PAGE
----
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Relations and decision trees

We use essentially the standard model of decision trees (see e.g. [1] for definitions, and [5] for the extension to relations). Fix finite sets X and Y , and integer m. A decision tree T is a rooted |X|ary tree whose internal vertices are labelled with indices between 1 and n, whose edges are labelled with elements of X, and whose leaves are labelled with elements of Y . T computes a function fT : X n → Y as follows: starting with the root, it queries the input variable indexed by the label

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of the current vertex and, depending on the outcome, evaluates the corresponding subtree. When a leaf is reached, the tree outputs the label of that leaf. The depth of T is the maximal length of a path from the root to a leaf (i.e. the worst-case number of queries used on any input). We will consider the complexity of computing relations in the decision tree model. Let f ⊆ × Y . We write dom f = {x : ∃y, (x, y) ∈ f } and range f = {y : ∃x, (x, y) ∈ f }, and also f (x) = {y : (x, y) ∈ f }, f −1 (y) = {x : (x, y) ∈ f }. f is said to be a partial function if |f (x)| = 1 for all x ∈ dom f ; in this case, we abuse notation and write f (x) for the single element within the set f (x). f is a total function if in addition dom f = X n . We say that f is constant if there exists y ∈ Y such that f −1 (y) = dom f , and trivial if, for all y ∈ Y , f −1 (y) = dom f . Note that trivial relations are constant, and that the empty relation f = ∅ is trivial.

Xn

We say that a decision tree T computes a relation f if, for all x ∈ dom f , on input x, T outputs y such that (x, y) ∈ f , i.e. fT (x) ∈ f (x) for all x ∈ dom f . If this holds, we say that fT is consistent with f . The decision tree complexity D(f ) is the minimal depth over all decision trees computing f . This quantity is also known as the exact (classical) query complexity of f . This can be generalised to define a weighted variant of decision tree complexity D(f, [w1 , . . . , wn ]), which is equal to the minimal worst-case number of queries required to compute f , given that querying the i’th element of the input costs wi queries. This can again be expressed as the minimal depth of a decision tree computing f with weights w1 , . . . , wn on the inputs, where the depth of a decision tree T with weights on the inputs is simply the maximal sum of the weights of the inputs specified by the labels of vertices of T , on any path from the root to a leaf. The usual decision tree complexity is recovered by setting D(f ) = D(f, [1, . . . , 1]). For f ⊆ X n × Y , let fi←b ⊆ X n × Y be the modification of f we obtain by substituting b as the i’th input to f . That is, fi←b = {(x, y) ∈ f : xi = b}. We can use this definition to write down the following characterisation of weighted decision tree complexity (indeed, this could even be seen as its definition). Fact 1. Let f ⊆ X n × Y , and w1 , . . . , wn ∈ N. Then D(f, [w1 , . . . , wn ]) = 0 if and only if f is constant. If f is not constant, D(f, [w1 , . . . , wn ]) = min max D(fi←b , [w1 , . . . , wn ]) + wi . i∈[n] b∈X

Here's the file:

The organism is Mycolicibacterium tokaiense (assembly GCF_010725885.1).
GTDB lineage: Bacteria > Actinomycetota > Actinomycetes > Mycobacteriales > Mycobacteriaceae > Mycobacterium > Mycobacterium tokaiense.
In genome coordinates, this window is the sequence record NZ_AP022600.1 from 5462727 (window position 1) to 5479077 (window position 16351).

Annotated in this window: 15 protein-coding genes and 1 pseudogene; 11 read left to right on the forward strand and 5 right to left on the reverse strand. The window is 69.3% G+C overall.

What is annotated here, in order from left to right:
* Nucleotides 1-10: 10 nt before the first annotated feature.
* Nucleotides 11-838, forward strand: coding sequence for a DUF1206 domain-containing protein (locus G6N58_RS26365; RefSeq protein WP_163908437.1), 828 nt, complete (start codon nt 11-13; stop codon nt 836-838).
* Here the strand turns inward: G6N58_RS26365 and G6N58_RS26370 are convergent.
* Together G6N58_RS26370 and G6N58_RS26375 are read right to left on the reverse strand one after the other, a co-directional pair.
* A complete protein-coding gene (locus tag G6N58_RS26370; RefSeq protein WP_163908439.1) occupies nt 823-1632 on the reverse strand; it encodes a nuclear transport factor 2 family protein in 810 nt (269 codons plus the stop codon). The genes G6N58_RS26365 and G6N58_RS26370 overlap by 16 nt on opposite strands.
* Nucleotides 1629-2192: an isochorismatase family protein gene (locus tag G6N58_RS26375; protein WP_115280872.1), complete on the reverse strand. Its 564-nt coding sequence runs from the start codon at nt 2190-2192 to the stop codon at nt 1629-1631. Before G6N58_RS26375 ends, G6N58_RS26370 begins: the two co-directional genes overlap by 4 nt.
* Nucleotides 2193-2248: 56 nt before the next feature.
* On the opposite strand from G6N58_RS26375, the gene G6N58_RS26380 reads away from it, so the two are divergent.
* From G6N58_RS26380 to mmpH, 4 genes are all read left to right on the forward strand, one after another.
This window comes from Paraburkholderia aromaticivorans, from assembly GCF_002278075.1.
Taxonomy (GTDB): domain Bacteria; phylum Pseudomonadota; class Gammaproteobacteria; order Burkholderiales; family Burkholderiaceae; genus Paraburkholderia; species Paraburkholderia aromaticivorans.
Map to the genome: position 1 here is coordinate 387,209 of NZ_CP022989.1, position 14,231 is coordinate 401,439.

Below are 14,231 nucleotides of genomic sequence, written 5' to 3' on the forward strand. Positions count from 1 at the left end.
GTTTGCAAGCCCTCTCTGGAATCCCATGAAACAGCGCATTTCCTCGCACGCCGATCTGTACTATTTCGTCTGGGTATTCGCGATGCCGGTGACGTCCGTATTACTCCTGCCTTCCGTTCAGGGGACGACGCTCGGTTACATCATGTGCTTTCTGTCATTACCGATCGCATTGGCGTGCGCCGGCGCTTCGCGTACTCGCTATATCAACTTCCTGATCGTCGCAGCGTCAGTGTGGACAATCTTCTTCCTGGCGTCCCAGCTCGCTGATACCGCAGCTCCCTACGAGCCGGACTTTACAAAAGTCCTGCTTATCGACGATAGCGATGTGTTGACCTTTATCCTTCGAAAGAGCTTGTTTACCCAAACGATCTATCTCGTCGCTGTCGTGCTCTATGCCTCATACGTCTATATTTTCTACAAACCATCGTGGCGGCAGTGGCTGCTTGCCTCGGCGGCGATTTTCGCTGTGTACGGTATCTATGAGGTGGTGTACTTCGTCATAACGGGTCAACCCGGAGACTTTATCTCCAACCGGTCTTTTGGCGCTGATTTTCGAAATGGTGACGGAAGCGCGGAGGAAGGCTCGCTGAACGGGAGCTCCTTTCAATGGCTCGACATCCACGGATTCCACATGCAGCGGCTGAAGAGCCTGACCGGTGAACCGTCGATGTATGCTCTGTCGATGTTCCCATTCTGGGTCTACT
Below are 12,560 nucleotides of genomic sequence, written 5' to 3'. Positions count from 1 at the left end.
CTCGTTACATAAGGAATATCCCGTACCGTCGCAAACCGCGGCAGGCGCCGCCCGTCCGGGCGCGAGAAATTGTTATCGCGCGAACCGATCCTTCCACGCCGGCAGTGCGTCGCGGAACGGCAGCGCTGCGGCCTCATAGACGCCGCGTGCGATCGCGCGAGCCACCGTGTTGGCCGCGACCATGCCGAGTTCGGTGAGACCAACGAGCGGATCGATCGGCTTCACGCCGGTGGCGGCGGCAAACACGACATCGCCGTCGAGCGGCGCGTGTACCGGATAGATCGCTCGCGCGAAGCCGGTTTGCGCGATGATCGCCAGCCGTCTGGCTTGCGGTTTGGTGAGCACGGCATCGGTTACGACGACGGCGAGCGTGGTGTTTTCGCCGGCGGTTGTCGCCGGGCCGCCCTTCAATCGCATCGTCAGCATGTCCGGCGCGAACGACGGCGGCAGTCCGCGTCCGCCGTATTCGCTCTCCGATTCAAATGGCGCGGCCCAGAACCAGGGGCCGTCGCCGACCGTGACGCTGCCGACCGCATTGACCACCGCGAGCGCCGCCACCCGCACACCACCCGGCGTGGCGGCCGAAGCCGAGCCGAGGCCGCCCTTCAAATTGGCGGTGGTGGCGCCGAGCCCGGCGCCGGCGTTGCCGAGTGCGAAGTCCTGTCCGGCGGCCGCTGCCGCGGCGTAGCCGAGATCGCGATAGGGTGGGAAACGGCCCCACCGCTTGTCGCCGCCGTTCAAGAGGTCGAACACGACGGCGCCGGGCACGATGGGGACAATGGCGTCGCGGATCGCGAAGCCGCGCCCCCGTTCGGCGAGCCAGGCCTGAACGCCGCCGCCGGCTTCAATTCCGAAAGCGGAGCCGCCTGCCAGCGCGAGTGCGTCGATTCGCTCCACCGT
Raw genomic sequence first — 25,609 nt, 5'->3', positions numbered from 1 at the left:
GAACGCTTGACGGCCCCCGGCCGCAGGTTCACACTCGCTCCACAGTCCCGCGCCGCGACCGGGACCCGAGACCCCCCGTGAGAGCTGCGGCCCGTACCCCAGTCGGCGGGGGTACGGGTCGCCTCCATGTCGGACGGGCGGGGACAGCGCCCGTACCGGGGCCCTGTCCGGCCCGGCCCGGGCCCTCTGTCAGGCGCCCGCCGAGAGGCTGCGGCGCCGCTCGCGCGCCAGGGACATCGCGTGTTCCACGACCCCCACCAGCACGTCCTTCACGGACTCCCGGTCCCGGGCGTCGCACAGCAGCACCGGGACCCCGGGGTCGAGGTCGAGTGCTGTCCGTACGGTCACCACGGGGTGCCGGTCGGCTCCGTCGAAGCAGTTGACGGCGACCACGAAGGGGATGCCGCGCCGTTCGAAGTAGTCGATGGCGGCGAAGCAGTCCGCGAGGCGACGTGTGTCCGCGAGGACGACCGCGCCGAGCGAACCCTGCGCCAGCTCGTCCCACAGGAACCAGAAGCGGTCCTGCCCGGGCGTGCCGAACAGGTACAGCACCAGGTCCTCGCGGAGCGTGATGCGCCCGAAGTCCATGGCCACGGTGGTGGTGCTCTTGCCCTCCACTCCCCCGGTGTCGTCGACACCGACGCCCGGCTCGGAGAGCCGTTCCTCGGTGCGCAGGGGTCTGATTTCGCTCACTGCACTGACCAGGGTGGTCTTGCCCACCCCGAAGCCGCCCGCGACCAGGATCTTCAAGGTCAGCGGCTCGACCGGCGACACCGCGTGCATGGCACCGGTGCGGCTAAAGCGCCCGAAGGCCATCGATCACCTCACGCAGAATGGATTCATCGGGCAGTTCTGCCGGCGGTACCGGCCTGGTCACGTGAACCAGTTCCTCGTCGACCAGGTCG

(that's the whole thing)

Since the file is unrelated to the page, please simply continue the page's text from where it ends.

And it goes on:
Proof. If f is constant, the tree can simply output y such that f −1 (y) = dom f using no queries. On the other hand, if there exists a tree that computes f and makes no queries, then there is only one fixed value y that is output by the tree; so for all x ∈ dom f , (x, y) ∈ f ; so f −1 (y) = dom f . If f is not constant, then for any i, we can produce a tree computing f with weights w1 , . . . , wn by first querying the i’th variable, obtaining outcome b, then using an optimal tree for fi←b with weights w1 , . . . , wn . This proves the “≤” part. For the “≥” part, given a tree computing f which makes its first query to the i’th variable, where i achieves the minimum above, we can obtain a tree for computing fi←b , for any b ∈ X, by simulating this tree, replacing the first query with the constant b and hence saving weight wi . In the above fact, and the rest of the paper, we write [n] for {1, . . . , n}.

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1.3

Composition of relations

P For i ∈ [n], let f i ⊆ X mi × Y , and g ⊆ Y n × Z. Set m = i mi . The composition g ◦ (f 1 , . . . , f n ) is defined as {(x, z) ∈ X m × Z : ∃y ∈ Y n , ∀i (xi , yi ) ∈ f i ∧ (y, z) ∈ g}, where we write x = (x1 , . . . , xn ), with xi ∈ X mi . If f and g are total functions, this simply says that for all x ∈ X m , h(x) = g(f 1 (x1 ), . . . , f n (xn )). In words, an algorithm to compute the relation h on input x has to output an arbitrary z such that z ∈ g(y), for some y such that for all i, yi ∈ f i (xi ). Assume that f i is non-trivial for all i. If some of the relations f i are constant (i.e. (f i )−1 (bi ) = dom f i , for some bi ∈ Y ), this expression for h can be simplified by removing these inputs and modifying g appropriately. Write g¯ for the relation obtained by fixing constants to the inputs to g, where possible. In other words, if S ⊆ [n] is the set of indices i such that f i is not constant, then g¯ = {(y, z) ∈ g : yi = bi , i ∈ / S}, h = g¯ ◦ (f 1 , . . . , f n ) = {(x, z) ∈ X m × Z : ∃y ∈ Y n , ∀i ∈ S, (xi , yi ) ∈ f i ∧ (y, z) ∈ g¯}.